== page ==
OBJECTS OF THE INVENTION

An object of the invention is to provide a dark box which contains one or more stacks of superimposed (overlapping) exposed but undeveloped light sensitive sheets.

Another object of the invention is to provide a method which renders it possible to reliably extract discrete uppermost or topmost sheets from each stack of superimposed sheets in the dark box.

A further object of the invention is to provide a method which renders it possible to rapidly empty the contents of a dark box.

An additional object of the invention is to provide a method which facilitates separation of coherent sheets during extraction from a dark box.

Still another object of the invention is to provide a method which renders it possible to enhance the effectiveness of separation of successive uppermost sheets of a stack of overlapping sheets if the first attempt at extraction of a discrete uppermost sheet fails to result in extraction of a single sheet.

A further object of the invention is to provide a novel and improved method of intensifying the separation of an overlapping sheet from the overlapped sheet in a stack of sheets if the initial separation attempt or attempts remain unsuccessful.

Another object of the invention is to provide a novel and improved method of conveying exposed but undeveloped light sensitive sheets into one or more developing machines.

An additional object of the invention is to provide a novel and improved method of arraying exposed but undeveloped light sensitive sheets upon extraction of such sheets from a dark box.

Still another object of the invention is to provide a method which renders it possible to treat light sensitive sheets gently even if at least some of the sheets must be repeatedly introduced into and extracted from a dark box.

A further object of the invention is to provide a novel and improved method of rapidly evacuating the contents of a dark box which contains two or more stacks of superimposed identical or different exposed but undeveloped light sensitive sheets.

An additional object of the invention is to provide a novel and improved method of monitoring extracted sheets of light sensitive material.

Another object of the invention is to provide a method which is sufficiently reliable to ensure that a dark box must be opened in a darkroom by hand only in certain very infrequent instances, for example, when one attached to the neighboring sheets for another reason.

Still another object of the invention is to enhance the reliability of a method which involves repeated extraction of certain sheets from the dark box.

A further object of the invention is to provide a method which can be practiced in connection with sheets of many different formats with the same degree of reliability.

An additional object of the invention is to provide a method which can be practiced by resorting to relatively simple, compact and inexpensive apparatus.

Another object of the invention is to provide a method which can be practiced for introduction of sheets of any desired format into all or nearly all available developing machines.

A further object of the invention is to provide a method which can be automated to a desired extent and which can be practiced in existing processing laboratories for X-ray films, other types of films and/or photographic paper.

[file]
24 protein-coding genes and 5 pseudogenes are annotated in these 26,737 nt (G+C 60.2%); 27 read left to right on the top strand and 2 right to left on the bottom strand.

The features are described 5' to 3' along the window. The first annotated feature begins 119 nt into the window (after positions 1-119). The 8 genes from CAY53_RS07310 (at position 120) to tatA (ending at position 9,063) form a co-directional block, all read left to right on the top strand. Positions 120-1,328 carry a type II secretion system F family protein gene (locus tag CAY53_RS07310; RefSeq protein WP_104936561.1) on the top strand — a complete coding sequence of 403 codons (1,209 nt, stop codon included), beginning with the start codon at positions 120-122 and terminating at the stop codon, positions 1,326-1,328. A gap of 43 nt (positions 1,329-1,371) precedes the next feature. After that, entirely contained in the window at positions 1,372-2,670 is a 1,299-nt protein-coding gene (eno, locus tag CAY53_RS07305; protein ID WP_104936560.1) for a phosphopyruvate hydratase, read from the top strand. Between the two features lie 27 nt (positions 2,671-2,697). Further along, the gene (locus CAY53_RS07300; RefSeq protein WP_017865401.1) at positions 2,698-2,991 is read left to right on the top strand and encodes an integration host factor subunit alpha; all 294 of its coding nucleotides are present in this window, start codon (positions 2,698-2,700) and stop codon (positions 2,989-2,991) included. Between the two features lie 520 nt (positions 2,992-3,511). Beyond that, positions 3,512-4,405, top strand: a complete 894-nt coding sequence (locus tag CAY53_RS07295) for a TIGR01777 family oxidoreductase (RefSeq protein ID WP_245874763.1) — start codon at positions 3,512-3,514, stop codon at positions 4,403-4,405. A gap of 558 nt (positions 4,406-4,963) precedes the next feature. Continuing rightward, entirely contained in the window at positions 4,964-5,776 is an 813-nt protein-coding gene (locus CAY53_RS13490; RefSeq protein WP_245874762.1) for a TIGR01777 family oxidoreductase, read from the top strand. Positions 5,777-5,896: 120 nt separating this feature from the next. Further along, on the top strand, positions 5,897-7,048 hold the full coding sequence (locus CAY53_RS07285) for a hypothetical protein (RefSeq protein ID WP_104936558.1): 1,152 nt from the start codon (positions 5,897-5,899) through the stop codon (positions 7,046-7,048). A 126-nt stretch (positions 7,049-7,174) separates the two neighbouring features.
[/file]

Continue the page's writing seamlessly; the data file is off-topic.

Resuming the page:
An additional object of the invention is to provide a method which renders it possible to expedite the introduction of sheets into a developing machine so that the machine can be used to capacity.

SUMMARY OF THE INVENTION

One feature of the present invention resides in the provision of a method of withdrawing flexible light sensitive sheets from a dark box wherein the sheets form at least one stack of superimposed sheets including an uppermost sheet and wherein at least one sheet beneath the uppermost sheet tends to adhere, at times, to the uppermost sheet. The method comprises the steps of attracting a selected portion of the uppermost sheet by suction to at least one pneumatic lifting device (e.g., a device employing one or more suction cups), at least slightly flexing the attracted selected portion of the uppermost sheet above and away from the remainder of the stack for a first interval of time to thus promote separation of the uppermost sheet from the sheet beneath the uppermost sheet, at least partially extracting the thus attracted and flexed uppermost sheet from the dark box, monitoring the extracted uppermost sheet for the presence of one or more sheets which adhere to the extracted uppermost sheet, returning the extracted uppermost sheet and the adhering one or more sheets beneath the uppermost sheet into the dark box upon detection of one or more adhering sheets, attracting a selected portion of the returned uppermost sheet by suction to the at least one pneumatic lifting device, thereupon flexing the attracted selected portion of the returned uppermost sheet above and away from the remainder of the at least one stack for a different (preferably longer) second interval of time, and thereupon at least partially extracting the twice flexed uppermost sheet from the dark box. For example, the duration of the second interval of time can be at least approximately twice the duration of the first interval.